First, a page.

A recent investigation by The Daily Mail into the illegal supply of prescription only medicines (POMs), has led to the arrest of eight pharmacists.
The undercover investigation revealed evidence of pharmacists illegally selling highly addictive POMs to customers without prescriptions.
These drugs include a tranquilliser called Xanax, also known by the name Alprazolam, which is widely prescribed in the US to treat anxiety, but has been banned by the NHS and is only obtainable on private prescription in the UK. It can cause withdrawal symptoms such as tremors, insomnia, depression, psychosis and suicidal thoughts, and has been linked to several deaths.
One pharmacist exposed in the investigation sold 60 Xanax tablets for £2.50 each and 100 Tramadol capsules for £250 to the undercover Mail reporter. Both Xanax and Tramadol are Class C controlled drugs, and so selling them without a prescription is illegal and carries a maximum sentence of 14 years imprisonment.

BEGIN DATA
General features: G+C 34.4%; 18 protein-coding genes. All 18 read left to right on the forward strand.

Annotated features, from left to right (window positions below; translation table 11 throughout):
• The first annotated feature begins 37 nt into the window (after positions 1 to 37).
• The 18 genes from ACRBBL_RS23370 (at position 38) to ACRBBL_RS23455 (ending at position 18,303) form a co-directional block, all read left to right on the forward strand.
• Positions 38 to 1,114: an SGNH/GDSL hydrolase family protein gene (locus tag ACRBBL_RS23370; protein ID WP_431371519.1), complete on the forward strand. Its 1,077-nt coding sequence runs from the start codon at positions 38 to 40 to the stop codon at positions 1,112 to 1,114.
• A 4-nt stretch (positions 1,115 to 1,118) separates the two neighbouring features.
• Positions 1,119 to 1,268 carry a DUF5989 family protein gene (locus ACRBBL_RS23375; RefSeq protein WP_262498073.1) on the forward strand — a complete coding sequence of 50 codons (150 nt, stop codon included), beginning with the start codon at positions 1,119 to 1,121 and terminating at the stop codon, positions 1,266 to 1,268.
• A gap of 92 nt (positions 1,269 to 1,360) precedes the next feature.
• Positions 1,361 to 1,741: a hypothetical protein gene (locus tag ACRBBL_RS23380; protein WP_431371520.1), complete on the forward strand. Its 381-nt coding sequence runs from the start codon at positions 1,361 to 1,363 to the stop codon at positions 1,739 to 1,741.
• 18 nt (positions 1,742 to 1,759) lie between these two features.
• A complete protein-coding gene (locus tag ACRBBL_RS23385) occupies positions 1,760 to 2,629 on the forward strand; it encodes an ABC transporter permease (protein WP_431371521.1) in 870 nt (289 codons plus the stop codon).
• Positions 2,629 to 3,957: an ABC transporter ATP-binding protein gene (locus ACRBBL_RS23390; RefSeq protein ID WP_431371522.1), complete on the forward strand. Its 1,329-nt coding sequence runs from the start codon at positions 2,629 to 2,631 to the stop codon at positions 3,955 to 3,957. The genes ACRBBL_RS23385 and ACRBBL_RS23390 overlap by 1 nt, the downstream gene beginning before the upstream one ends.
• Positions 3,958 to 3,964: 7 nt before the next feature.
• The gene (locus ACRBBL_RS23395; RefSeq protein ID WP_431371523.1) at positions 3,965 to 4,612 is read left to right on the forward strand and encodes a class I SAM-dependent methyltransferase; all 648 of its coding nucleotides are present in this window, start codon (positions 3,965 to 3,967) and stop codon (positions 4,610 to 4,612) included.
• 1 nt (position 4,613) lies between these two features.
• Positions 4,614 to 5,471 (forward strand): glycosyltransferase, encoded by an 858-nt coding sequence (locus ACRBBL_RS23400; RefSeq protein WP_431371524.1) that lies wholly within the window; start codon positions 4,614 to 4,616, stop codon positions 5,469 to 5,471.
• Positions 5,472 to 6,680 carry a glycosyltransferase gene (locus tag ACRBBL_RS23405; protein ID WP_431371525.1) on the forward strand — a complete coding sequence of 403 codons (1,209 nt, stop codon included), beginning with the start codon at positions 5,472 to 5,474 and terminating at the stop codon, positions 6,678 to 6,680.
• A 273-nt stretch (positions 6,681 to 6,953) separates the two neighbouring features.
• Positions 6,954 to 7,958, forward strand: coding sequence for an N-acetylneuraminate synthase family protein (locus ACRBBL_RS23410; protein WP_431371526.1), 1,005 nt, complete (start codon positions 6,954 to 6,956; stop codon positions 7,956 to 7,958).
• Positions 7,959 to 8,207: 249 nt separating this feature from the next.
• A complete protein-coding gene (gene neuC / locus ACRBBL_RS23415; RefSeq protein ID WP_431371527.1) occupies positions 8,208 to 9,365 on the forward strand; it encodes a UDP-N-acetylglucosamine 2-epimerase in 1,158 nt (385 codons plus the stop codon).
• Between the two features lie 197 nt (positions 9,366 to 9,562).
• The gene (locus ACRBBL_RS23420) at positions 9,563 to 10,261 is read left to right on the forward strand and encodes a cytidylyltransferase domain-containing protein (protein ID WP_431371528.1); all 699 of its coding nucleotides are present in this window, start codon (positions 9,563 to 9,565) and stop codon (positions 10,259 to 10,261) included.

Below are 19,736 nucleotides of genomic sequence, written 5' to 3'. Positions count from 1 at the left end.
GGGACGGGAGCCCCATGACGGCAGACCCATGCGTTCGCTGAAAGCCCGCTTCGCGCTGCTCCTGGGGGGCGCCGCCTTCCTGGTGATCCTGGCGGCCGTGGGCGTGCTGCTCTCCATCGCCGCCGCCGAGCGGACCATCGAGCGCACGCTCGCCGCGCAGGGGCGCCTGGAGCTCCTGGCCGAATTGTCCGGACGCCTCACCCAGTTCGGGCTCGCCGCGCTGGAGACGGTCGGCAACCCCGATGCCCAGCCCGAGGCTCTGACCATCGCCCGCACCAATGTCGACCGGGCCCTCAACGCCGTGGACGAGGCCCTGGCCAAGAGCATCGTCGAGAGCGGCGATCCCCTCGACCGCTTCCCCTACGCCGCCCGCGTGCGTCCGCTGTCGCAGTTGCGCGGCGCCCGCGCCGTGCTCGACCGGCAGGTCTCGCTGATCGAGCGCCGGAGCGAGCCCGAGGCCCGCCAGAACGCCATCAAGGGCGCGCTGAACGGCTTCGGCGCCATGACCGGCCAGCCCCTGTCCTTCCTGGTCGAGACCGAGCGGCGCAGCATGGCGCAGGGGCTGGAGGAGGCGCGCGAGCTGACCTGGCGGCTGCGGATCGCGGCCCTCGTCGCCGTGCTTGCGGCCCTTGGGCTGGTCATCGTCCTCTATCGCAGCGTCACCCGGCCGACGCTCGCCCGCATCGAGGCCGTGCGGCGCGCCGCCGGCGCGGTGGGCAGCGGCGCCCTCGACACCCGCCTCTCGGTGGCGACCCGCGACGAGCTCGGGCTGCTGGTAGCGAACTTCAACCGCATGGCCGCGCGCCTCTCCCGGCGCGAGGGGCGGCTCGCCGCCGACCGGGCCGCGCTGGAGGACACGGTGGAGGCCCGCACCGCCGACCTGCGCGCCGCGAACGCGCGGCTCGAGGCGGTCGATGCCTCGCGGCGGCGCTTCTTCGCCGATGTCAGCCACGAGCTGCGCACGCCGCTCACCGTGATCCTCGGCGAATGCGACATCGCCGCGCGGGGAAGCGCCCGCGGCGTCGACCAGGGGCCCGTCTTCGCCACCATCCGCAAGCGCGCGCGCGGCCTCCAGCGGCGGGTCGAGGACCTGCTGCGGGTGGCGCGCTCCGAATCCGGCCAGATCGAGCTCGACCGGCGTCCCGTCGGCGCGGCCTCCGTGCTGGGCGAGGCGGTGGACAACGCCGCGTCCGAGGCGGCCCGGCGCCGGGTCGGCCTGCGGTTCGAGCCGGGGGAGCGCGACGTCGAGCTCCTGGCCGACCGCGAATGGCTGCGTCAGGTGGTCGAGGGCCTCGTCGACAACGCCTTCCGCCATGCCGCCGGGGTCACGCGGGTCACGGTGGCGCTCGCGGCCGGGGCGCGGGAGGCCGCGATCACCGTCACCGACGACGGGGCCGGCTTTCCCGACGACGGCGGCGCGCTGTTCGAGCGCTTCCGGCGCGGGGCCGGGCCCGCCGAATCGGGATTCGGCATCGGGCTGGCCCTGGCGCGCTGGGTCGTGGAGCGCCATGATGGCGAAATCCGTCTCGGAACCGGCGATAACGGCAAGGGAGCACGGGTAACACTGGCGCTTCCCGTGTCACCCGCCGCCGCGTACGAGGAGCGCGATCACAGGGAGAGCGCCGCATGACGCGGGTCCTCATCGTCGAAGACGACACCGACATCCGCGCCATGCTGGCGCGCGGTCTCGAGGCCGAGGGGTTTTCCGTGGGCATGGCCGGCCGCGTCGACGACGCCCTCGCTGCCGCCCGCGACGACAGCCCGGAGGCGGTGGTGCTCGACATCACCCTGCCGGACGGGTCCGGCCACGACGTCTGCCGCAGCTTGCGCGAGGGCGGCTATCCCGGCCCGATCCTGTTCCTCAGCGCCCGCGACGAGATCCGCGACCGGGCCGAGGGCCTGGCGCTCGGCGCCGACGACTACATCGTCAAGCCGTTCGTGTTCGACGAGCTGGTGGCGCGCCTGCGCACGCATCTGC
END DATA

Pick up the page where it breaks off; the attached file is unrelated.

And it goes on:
What is happening now?
The Medicines and Healthcare products Regulatory Authority (MHRA) is working together with the Police and the General Pharmaceutical Council (GPhC) to investigate the illegal supply of POMs on the black market. They have currently arrested eight pharmacists, one of which has been charged.
As the independent regulator for pharmacists, pharmacy technicians and pharmacy premises in Great Britain, GPhC is investigating 23 pharmacists and have struck off two this year for selling POMs. Duncan Rudkin, Chief Executive of the GPhC said:
We are working closely with the MHRA on a major ongoing investigation into the diversion of prescription medicines away from the normal supply chain. We have already taken action to suspend six pharmacists under interim orders and are actively reviewing at each stage of the investigations whether we need to take further action to protect the public."
We would also strongly urge people not to take any prescription medicines unless this has been prescribed by a health professional who is satisfied that the medicine is clinically appropriate for them, otherwise they could be putting their health at serious risk.”